The substrate used in this application is plasticized PVC, which is characterized by the following primary features: it is highly flexible and can undergo swelling rather easily.

    The details of the coating formula that was developed and met the requirements are given in Table 8. In addition, this coating has been designed to exhibit high flexibility, as assessed by the bend test carried out on the coated substrate.

    Coating for Polycarbonate Display Rack

    The substrate used in this application is a hard and thick extruded polycarbonate; the main feature to take into consideration is that it can swell or be attacked very easily. The details of the coating formula that was developed to meet these requirements are given in Table 9.

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    Primer for TPO (Car Bumper)

    The substrate used in this application is TPO, which is characterized by the following features: low surface energy, non-porous and high chemical resistance. The details of the primer formula that were developed and exhibited excellent adhesion to this difficult plastic substrate are given in Table 10.

    Laminating Adhesive for PP/Paper Laminate

    The plastic substrate used in this application is a polypropylene (PP) film, which is characterized by the following features low surface energy, is non-porous and very flexible. As this is the case for making PP/paper laminate currently, the plastic film is Corona treated prior to the application. Table 11 reports the details of the laminating adhesive formula that was developed and provided excellent adhesion to PP, as assessed by the delaminating test, where the paper could not be detached from the PP film without tearing.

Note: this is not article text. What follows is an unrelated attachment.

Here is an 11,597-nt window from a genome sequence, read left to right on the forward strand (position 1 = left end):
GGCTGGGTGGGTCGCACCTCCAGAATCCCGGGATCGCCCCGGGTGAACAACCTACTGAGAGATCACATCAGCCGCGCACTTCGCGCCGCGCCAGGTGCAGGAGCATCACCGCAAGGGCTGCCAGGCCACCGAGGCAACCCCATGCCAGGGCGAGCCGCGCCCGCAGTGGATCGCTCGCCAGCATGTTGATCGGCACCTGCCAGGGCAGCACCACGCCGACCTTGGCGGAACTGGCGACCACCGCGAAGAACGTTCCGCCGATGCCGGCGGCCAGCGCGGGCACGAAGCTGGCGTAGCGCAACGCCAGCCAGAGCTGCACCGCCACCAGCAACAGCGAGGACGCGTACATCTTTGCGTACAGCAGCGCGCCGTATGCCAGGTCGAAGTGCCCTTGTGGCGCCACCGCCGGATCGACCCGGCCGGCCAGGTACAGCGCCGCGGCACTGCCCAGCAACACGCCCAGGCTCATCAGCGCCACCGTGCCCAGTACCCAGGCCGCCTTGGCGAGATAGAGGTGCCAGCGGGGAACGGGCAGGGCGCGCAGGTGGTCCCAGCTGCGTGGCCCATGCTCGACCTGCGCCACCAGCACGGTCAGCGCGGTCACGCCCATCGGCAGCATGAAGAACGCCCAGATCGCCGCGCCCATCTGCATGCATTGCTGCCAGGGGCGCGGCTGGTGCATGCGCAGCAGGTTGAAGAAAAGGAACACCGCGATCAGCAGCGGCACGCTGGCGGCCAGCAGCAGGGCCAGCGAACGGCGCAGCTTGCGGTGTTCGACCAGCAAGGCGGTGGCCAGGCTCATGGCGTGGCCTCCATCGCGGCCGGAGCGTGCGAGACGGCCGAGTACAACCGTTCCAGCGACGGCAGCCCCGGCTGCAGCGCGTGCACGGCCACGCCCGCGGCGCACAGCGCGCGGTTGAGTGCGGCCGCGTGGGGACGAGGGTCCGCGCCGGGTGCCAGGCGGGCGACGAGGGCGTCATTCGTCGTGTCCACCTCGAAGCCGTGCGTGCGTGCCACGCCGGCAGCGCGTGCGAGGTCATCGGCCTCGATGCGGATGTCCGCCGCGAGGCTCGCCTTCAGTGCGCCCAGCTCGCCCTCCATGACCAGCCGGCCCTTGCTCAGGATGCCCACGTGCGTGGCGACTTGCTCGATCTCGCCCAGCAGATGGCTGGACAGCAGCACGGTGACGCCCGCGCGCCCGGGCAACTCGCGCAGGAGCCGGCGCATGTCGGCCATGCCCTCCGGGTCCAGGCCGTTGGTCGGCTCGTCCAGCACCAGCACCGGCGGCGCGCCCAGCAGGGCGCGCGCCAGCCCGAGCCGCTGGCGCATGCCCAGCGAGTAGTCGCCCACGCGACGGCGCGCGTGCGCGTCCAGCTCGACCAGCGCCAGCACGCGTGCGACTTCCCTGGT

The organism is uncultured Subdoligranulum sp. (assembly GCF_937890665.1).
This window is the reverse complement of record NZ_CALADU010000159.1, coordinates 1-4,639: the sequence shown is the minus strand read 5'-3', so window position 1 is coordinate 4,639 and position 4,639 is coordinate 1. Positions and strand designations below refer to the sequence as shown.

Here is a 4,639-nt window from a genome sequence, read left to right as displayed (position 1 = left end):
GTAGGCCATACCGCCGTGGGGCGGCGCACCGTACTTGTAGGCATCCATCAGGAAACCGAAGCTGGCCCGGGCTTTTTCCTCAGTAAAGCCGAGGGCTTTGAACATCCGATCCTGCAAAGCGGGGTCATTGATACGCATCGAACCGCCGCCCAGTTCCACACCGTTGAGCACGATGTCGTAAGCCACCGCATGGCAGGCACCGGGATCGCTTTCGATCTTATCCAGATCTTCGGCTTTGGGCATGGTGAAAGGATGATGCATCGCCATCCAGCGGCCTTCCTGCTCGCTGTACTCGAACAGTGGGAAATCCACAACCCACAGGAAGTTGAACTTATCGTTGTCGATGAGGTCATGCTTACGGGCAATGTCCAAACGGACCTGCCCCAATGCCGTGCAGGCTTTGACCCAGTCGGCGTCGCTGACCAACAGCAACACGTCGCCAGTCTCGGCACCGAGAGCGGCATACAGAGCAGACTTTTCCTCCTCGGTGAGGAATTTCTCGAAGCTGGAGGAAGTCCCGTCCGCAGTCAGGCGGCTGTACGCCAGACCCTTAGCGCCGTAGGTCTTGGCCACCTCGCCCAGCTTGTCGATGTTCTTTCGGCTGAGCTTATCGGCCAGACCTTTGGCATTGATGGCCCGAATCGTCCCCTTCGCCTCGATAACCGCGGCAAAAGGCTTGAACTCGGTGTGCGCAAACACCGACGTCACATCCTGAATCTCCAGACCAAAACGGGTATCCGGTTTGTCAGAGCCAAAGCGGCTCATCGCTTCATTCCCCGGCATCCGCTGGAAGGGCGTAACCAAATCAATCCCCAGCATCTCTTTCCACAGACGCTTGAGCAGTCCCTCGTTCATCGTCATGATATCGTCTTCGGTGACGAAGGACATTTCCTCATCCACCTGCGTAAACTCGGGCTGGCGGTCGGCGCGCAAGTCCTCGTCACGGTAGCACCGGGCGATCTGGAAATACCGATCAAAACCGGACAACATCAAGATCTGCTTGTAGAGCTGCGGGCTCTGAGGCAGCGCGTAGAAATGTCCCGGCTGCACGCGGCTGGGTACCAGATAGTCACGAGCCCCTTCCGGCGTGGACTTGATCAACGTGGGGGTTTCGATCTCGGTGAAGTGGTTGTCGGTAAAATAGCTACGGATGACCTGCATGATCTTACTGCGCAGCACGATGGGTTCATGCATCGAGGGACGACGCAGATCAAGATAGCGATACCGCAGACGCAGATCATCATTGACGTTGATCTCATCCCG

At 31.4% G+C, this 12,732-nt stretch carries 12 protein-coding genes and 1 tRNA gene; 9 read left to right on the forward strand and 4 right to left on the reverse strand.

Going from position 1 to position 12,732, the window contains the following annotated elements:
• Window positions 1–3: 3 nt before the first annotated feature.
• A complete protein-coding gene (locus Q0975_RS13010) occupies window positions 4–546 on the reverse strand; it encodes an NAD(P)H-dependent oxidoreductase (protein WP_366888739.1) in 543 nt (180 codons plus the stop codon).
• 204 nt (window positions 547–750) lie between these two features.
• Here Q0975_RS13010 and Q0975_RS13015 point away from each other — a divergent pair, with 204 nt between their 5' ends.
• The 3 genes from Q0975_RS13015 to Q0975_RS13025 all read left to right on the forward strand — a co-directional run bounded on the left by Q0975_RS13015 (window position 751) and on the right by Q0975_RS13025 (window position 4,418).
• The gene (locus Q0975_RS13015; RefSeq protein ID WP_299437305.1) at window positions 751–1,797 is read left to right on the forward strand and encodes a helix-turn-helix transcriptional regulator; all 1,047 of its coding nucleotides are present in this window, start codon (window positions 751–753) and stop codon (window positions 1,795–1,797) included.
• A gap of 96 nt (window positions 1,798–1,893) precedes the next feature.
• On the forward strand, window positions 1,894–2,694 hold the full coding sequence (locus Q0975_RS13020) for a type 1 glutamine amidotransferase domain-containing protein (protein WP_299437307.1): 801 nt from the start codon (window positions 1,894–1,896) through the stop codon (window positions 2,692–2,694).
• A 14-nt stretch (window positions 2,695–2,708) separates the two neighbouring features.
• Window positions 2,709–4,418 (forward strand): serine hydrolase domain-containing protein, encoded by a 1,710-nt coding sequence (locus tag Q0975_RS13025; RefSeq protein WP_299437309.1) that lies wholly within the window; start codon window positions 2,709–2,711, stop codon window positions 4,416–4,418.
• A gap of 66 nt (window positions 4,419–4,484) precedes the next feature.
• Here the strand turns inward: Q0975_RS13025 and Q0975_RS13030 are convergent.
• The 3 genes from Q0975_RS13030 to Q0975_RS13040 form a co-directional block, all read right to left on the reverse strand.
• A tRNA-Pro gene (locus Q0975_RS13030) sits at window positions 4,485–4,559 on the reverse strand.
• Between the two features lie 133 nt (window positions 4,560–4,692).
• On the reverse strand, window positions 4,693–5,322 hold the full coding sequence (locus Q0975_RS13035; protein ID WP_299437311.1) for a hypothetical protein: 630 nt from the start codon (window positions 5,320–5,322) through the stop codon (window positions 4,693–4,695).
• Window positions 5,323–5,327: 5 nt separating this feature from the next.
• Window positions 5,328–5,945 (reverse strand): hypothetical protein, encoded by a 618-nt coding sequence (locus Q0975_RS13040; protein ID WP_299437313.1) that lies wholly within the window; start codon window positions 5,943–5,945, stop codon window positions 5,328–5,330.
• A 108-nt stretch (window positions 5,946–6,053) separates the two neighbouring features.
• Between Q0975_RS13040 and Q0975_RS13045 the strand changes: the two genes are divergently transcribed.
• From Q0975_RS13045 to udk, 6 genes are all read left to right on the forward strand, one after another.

The solution that we have probed in the present study and propose to make the optimum selection of monomers and oligomers to formulate coatings that exhibit good adhesion to plastic substrates is the so-called "3S approach". It consists in making the selection on the basis of the following characteristics:

      1. SHRINKAGE: should be as low as possible; low functionality diluents are preferred.

      2. Capacity to SWELL the substrate: certain monomers and oligomers have been identified.

      3. SURFACE TENSION: as low as possible to help wetting of the plastic substrate.

    The following factors are also worth considering when formulating radiation-curing coatings for plastic substrates:

  • Each grade of plastic needs to be evaluated separately, since there are so many parameters that can vary in the production and/or processing of plastics.

  • Whenever feasible, adjustment of the surface energy of plastics by means of pre-treatment will not only facilitate adhesion, but also ensure reproducibility.